Thursday, December 28, 2006

Sacrifice in Similitude
There are many men and women who have been welcomed home. And all of them are worthy to be there because they “[have] offered sacrifice in similitude of the great sacrifice of the Son of God, and [have] suffered tribulation in their Redeemer’s name.” (D&C 138:13.) To say they have offered a sacrifice of the same magnitude of the Savior would be blasphemous, but the personal magnitude of each’s sacrifice has similar eternal significance.

Speaking in the broadest terms, Jesus’ sacrifice was that of His will. By allowing His will to be “swallowed up in the will of the Father” (Mosiah 15:7), Jesus shrunk beneath the burden of sin, death, and sorrow but finally overcame them. Thus descending below all things, Jesus can lift us above all things. And as He lifts us, we will become “even as [He] is. (3 Nephi 27:27.) Yet during the exalting process of redemption, Jesus requires us to give Him our hearts, even our whole souls, just as He gave His Father everything as He prayed, “Not as I will, but as thou wilt.” (Matthew 26:39. See also 3 Nephi 9:20; Omni 1:26.)

But giving our whole souls to the Lord isn’t easy. All of us have our favorite sins, and we aren’t quick to let go of them. When King Lamoni’s father offered to give away all his sins to know God, I used to think, “Well, duh!” (Alma 22:18.) After all, sins are bad and only bring sorrow. But as I have matured, I recognized that it feels good to sin. Yelling at an inattentive or reckless motorist feels good after he’s cut you off. Inappropriate movies are entertaining. And bad music, nevertheless, often has a good beat. The fact is, we enjoy sin. Like Esau, we are willing to sell our birthright for a mess of pottage. We must let go of our own respective messes of pottage; otherwise, such Esau-like lack of perspective will keep us from returning home. As pleasurable as our favorite sins may be, they’re not worth our eternal birthright. (See Genesis 25:29-34; Romans 8:16-17.)
Yet to succeed to our eternal inheritance, the cost is much more than pottage. God wants our everything. But what do we really have to give when even the air we breath is on loan? (Mosiah 2:21.) “[O]ur wills constitute all we really have to give God anyway. The usual gifts and their derivatives we give to Him could be stamped justifiably ‘Return to Sender’ with a capital S. ” (Neal A. Maxwell, “Consecrate Thy Performance,” Ensign, May 2002, 38.)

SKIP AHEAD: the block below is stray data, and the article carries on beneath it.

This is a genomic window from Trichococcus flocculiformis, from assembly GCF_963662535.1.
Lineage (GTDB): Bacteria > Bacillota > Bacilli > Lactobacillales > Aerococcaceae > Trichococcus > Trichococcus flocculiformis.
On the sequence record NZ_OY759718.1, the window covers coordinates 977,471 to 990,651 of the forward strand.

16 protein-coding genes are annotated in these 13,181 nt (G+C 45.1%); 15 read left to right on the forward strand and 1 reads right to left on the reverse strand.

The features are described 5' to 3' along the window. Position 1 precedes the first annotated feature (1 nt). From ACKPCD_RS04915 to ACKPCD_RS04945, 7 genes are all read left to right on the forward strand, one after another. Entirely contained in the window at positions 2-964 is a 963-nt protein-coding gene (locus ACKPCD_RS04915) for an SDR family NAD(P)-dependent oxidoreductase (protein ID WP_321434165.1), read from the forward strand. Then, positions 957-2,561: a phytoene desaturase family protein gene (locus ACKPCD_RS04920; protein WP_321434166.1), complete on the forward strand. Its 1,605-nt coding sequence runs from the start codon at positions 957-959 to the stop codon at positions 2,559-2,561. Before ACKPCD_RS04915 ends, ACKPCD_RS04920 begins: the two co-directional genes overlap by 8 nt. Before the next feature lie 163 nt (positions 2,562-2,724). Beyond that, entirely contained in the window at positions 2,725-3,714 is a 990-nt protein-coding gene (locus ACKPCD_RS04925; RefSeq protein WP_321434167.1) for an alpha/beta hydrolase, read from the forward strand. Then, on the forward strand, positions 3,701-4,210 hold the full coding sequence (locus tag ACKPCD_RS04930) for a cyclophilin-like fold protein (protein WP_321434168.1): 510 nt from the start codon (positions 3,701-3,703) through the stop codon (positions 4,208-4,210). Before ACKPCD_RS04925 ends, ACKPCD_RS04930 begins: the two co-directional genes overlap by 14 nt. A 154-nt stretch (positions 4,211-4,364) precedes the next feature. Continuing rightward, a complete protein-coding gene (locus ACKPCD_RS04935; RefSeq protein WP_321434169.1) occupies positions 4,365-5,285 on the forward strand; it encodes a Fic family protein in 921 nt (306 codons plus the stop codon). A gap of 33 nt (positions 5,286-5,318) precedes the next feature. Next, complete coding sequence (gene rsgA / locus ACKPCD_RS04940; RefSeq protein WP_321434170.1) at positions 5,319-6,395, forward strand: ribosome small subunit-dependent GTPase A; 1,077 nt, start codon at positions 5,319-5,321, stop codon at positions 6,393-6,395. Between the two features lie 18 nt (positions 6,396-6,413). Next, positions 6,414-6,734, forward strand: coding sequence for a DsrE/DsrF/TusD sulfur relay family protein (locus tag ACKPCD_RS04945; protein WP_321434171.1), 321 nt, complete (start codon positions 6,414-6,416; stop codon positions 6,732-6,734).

Yielding our agency to the will of the Father means loving Him with all our “heart, might, mind, and strength.” (D&C 59:5.) For if we love Him, we will keep His commandments. (John 14:13.) Thus, those who offered sacrifice in similitude of the sacrifice of the Son of God simply obeyed God’s commandments, even if that meant letting go of their lives or the life of a beloved son. (Genesis 22:2.) Still, even as they let go, they trusted Jesus’ promise: “every one that hath forsaken houses, or brethren, or sisters, or father, or mother, or wife, or children, or lands, for my name’s sake, shall inherit everlasting life.” (Matthew 19:29.)
And inasmuch as everlasting life means knowing God and Jesus Christ, our submission to God’s will acquaints us with Them. For we are doing exactly what They have done. Our Heavenly Father gave His only begotten Son for our salvation; Jesus gave His life, thus showing us there is nothing more important to Them than our eternal salvation and joy. How is it that we cannot give away all our sins, including our favorite sins, so that we can receive the blessings they most earnestly want us to have? If we let go of our sins and cling to the commandments— even until our wills are swallowed up in the will of the Father—when Jesus comes to take us home, “we will be like him, . . . purified even as he is pure.” (Moroni 7:48.) And we will know Them, “the only true God, and Jesus Christ, whom [He] has[] sent.” (John 17:3.)

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